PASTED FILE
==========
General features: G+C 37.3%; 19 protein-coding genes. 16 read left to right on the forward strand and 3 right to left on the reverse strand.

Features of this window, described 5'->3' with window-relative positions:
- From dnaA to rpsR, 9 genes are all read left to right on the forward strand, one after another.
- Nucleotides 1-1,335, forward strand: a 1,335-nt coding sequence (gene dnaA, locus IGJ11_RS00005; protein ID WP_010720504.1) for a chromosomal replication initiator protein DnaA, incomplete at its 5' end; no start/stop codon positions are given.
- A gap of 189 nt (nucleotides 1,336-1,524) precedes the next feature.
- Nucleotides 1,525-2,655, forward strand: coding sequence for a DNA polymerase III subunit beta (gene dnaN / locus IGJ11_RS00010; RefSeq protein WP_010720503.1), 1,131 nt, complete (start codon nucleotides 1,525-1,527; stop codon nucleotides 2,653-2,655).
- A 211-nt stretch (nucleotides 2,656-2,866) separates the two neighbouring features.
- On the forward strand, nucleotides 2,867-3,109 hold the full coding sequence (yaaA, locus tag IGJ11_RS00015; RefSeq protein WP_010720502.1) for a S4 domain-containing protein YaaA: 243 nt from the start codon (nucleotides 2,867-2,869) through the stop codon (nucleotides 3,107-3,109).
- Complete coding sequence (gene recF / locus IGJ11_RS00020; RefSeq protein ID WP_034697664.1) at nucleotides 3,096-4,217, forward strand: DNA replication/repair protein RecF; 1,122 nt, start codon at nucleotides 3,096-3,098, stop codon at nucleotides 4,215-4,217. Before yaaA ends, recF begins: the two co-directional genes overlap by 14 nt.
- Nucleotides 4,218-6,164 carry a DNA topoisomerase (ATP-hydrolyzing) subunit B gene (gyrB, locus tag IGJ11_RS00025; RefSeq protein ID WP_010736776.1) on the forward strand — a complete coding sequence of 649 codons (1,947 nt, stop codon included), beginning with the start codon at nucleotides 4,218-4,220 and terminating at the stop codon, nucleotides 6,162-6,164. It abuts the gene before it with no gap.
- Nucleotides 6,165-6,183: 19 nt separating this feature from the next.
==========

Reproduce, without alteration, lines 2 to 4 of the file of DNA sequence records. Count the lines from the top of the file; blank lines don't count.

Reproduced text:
Features of this window, described 5'->3' with window-relative positions:
- From dnaA to rpsR, 9 genes are all read left to right on the forward strand, one after another.
- Nucleotides 1-1,335, forward strand: a 1,335-nt coding sequence (gene dnaA, locus IGJ11_RS00005; protein ID WP_010720504.1) for a chromosomal replication initiator protein DnaA, incomplete at its 5' end; no start/stop codon positions are given.